Remember that different residency tests apply to different jurisdictions, and we advise seeking professional support with understanding how lockdown travel restrictions may impact your tax and residency status.

Exceptions to the Statutory Residency Test

The challenge of a global pandemic is something new that the world of tax regulations is adapting to cope with. This presents a unique situation where legislation is being regularly updated to mitigate the impacts of lockdown.

HMRC has published updates to define ‘exceptional circumstances’ whereby additional days over and above 183 days will be disregarded, although this exemption is only applicable to extensions of up to 60 further days. These exceptions include:

  • Days spent in the UK due to exceptional circumstances beyond the individuals’ control
  • Events that occur which prevent an individual leaving the UK

Typically, the types of events that fall within these exceptions are natural disasters, civil unrest, an outbreak of war or a serious illness or injury. HMRC has clarified that this exception will be claimable by anybody advised not to travel and those in quarantine or self-isolating in line with public health guidance.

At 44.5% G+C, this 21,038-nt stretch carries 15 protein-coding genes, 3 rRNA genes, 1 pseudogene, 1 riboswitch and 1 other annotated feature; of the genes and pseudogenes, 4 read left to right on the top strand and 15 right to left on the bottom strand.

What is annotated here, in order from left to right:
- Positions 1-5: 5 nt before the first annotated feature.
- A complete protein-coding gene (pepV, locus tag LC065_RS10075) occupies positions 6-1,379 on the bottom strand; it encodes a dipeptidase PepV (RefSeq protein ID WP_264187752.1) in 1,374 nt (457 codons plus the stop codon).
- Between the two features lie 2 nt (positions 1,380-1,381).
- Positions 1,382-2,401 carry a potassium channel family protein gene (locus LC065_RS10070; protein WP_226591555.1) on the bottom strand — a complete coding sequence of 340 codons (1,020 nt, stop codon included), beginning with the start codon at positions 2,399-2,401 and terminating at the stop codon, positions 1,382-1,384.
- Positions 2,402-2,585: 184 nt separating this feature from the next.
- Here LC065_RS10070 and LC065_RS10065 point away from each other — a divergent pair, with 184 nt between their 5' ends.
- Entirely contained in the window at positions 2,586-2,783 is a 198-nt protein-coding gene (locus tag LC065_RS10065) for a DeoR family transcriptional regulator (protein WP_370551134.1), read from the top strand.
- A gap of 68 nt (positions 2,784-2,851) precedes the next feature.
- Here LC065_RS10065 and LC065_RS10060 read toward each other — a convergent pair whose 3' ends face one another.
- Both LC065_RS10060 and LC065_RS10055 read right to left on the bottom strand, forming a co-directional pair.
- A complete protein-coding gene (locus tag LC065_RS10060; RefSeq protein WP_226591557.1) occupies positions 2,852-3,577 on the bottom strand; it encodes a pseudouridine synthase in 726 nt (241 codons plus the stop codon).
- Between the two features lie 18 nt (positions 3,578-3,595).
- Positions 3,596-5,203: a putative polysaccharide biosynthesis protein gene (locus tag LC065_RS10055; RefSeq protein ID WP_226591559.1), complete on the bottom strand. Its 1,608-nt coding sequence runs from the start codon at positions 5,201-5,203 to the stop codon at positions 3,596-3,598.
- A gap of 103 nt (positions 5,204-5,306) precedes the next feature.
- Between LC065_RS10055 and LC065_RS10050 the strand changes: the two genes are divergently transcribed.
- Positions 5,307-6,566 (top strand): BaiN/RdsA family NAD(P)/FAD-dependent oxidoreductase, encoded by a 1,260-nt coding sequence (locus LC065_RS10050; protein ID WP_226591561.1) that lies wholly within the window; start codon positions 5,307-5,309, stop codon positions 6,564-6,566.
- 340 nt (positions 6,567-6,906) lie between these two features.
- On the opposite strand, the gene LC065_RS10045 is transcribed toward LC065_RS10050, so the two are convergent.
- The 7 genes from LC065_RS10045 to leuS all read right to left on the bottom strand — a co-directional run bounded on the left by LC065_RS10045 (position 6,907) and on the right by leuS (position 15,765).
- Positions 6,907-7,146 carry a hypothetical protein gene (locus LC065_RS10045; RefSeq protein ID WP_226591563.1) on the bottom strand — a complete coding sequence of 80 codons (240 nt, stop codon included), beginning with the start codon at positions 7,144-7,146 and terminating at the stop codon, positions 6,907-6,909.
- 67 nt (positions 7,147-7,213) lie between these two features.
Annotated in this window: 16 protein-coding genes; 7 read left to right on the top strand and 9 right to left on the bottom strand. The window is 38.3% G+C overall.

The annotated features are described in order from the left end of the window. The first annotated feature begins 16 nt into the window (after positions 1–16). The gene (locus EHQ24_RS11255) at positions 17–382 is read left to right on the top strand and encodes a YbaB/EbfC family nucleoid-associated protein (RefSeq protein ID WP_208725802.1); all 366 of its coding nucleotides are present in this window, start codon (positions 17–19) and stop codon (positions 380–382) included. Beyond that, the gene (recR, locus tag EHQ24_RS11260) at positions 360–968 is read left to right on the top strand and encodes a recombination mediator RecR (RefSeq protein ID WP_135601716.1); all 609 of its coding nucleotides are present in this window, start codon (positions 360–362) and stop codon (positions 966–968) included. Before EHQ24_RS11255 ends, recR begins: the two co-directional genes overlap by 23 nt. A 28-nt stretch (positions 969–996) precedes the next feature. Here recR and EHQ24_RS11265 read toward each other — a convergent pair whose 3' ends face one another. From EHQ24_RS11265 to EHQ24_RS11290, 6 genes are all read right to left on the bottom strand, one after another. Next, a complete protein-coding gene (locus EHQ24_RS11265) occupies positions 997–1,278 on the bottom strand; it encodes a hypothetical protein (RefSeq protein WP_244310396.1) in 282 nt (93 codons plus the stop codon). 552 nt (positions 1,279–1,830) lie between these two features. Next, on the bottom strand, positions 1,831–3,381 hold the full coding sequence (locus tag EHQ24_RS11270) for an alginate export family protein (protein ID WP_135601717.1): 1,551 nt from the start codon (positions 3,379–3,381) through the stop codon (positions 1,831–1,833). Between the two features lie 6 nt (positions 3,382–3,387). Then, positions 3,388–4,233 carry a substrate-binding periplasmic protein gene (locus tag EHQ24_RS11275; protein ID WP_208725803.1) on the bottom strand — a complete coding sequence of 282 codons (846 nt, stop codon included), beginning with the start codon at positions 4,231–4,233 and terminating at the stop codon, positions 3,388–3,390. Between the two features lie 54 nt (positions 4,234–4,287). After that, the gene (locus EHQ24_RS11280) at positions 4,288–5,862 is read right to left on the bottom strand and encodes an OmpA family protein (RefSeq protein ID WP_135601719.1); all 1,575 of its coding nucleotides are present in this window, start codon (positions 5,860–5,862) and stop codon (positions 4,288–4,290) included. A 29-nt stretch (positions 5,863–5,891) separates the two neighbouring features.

However, the guidance also states that this exception will depend on the circumstances involved in each application, and may not be applied to every scenario.

How to Claim Tax Exemptions During Lockdown

The most crucial strategy in these times of uncertainty is to remain up to date and proactive with regards to your tax position. Some exemptions may be available only on application, and others will require independent verification to support such an exception request.

Working with an expert wealth management consultant means:

  • Claiming exemptions promptly and in accordance with legislation
  • Keeping track of communications and correspondence to support any future exception claims
  • Being aware of the changing international tax landscape, and where there are opportunities to avoid any additional obligations
  • Understanding how CGT rules may be impacted by your residency status

Chase Buchanan is a highly regulated wealth management company, specialising in providing global finance solutions for those with a global lifestyle. Contact our team today for tailored support and guidance to ensure that your tax position is protected during this challenging period.